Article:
Landing on the Far Side of the Moon
A few days later, this time in our own celestial neighborhood, another historic event took place. For the first time in the history of the space explorations, an unmanned robotic lander, successfully landed on the far side of the Moon.
Chang’e-4 (named after the goddess of the Moon) is the latest mission in the China lunar exploration program. After successfully orbiting and landing on the familiar and near side of the Moon, China took a step forward and successfully landed its lander on a crater called Von Kármán, inside the South Pole–Aitken basin which is one of the largest impact craters in the solar system.
This mission is an important one. For the first time, the Chinese space program is accomplishing a task that never has been done before by any other nations. No one ever landed on the far side of the moon. This mission also has scientific importance.
The lander accompanied by a small moon rover called, Yutu-2, equipped by several scientific instruments and a small bio-box to test the growth of seeds and insects in low gravity.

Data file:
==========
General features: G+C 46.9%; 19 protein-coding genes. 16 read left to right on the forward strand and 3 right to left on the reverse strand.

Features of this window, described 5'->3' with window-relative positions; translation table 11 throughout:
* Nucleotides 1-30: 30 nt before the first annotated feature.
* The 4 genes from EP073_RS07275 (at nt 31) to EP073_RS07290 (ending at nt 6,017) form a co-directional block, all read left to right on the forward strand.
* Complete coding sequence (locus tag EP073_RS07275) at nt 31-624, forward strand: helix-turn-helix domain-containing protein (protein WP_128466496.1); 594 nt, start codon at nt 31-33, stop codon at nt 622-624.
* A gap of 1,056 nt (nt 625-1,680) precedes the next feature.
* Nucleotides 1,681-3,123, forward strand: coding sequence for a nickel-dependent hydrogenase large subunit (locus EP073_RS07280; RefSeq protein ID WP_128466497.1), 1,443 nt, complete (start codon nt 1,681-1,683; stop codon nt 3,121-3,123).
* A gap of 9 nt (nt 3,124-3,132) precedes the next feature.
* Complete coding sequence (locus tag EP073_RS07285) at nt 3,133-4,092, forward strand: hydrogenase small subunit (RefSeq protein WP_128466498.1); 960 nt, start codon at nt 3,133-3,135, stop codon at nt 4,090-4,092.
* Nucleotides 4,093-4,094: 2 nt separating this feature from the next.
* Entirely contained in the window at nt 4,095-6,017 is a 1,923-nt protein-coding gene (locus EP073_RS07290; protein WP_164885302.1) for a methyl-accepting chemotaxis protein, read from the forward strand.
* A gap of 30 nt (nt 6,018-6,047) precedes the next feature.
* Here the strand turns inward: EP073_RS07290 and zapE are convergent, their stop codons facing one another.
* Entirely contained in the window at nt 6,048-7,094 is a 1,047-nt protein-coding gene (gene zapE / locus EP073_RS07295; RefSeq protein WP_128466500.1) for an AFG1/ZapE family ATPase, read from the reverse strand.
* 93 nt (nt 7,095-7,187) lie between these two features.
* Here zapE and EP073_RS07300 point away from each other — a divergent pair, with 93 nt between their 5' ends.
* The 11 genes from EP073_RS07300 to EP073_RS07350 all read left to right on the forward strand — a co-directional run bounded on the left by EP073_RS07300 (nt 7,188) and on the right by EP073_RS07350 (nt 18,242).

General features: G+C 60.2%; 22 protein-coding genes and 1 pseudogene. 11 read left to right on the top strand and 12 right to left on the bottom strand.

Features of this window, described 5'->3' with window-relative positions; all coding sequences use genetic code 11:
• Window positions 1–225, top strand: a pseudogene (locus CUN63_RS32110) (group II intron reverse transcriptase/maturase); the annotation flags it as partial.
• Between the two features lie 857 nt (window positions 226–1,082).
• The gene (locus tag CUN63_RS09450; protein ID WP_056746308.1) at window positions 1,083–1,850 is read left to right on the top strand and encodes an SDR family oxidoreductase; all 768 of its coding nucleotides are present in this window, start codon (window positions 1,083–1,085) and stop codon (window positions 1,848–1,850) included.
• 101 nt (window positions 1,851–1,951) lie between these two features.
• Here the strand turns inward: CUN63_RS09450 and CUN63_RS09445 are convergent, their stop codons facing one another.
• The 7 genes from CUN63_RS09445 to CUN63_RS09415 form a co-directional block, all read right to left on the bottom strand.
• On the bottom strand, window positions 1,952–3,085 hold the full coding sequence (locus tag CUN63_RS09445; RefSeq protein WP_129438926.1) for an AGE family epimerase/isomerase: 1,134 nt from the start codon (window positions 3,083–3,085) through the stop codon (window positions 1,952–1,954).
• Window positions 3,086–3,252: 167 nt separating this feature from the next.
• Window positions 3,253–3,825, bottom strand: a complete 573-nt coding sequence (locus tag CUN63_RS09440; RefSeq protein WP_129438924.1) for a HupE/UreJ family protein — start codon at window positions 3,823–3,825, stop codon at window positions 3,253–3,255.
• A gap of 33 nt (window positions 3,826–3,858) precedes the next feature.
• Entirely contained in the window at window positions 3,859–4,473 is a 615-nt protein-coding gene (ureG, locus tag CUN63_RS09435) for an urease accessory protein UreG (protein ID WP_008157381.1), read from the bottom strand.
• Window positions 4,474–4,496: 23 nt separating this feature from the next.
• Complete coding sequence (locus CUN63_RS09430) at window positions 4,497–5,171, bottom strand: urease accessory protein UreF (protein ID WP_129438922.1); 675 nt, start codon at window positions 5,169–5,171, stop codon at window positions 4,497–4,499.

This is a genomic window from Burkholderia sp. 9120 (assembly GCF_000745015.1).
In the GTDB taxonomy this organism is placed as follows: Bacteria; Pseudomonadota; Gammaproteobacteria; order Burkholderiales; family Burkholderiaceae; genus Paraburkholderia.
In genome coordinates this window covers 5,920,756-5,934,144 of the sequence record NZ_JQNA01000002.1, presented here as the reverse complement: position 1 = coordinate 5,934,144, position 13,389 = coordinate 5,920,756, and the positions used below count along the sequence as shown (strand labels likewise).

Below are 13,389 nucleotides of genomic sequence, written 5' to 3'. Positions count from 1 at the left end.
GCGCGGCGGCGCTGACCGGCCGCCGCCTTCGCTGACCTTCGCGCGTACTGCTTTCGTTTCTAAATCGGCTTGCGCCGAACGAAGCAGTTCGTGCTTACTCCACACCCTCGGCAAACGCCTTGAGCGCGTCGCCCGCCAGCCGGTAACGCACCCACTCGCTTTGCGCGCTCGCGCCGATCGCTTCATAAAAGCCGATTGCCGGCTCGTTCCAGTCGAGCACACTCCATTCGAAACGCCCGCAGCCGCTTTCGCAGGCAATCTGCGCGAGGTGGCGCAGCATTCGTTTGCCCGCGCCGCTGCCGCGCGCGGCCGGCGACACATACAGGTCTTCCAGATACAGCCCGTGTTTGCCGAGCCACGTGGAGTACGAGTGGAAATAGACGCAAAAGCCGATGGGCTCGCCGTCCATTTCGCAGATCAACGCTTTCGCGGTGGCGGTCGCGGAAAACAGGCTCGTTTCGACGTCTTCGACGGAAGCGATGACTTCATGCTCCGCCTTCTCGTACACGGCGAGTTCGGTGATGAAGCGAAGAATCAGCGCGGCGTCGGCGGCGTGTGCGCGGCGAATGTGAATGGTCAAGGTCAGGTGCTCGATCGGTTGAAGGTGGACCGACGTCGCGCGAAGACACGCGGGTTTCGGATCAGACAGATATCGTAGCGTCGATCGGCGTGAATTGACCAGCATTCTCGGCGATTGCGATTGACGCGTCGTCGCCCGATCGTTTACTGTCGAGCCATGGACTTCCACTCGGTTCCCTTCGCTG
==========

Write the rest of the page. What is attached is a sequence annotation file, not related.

The Far Side or the Dark Side
The moon's orbital periods and its rotation are tidally locked, in another word, the moon will rotate around its axis in the same time that it takes to complete one rotation around the Earth. As a result, from the Earth, we only can see one side of the Moon and the other side is hidden from us (except a small area that could be visible because of phenomena called libration).
That is why we call it the far side of the moon. Sometimes the far side of the moon is also called the dark side of the moon. It is a popular name (especially after the famous Pink Floyd album), but it is not accurate.
The far side of the moon is not always dark. It is experiencing days and nights like the near side of the moon but both days and nights of the far side are happening behind the moon and far from our eyesight.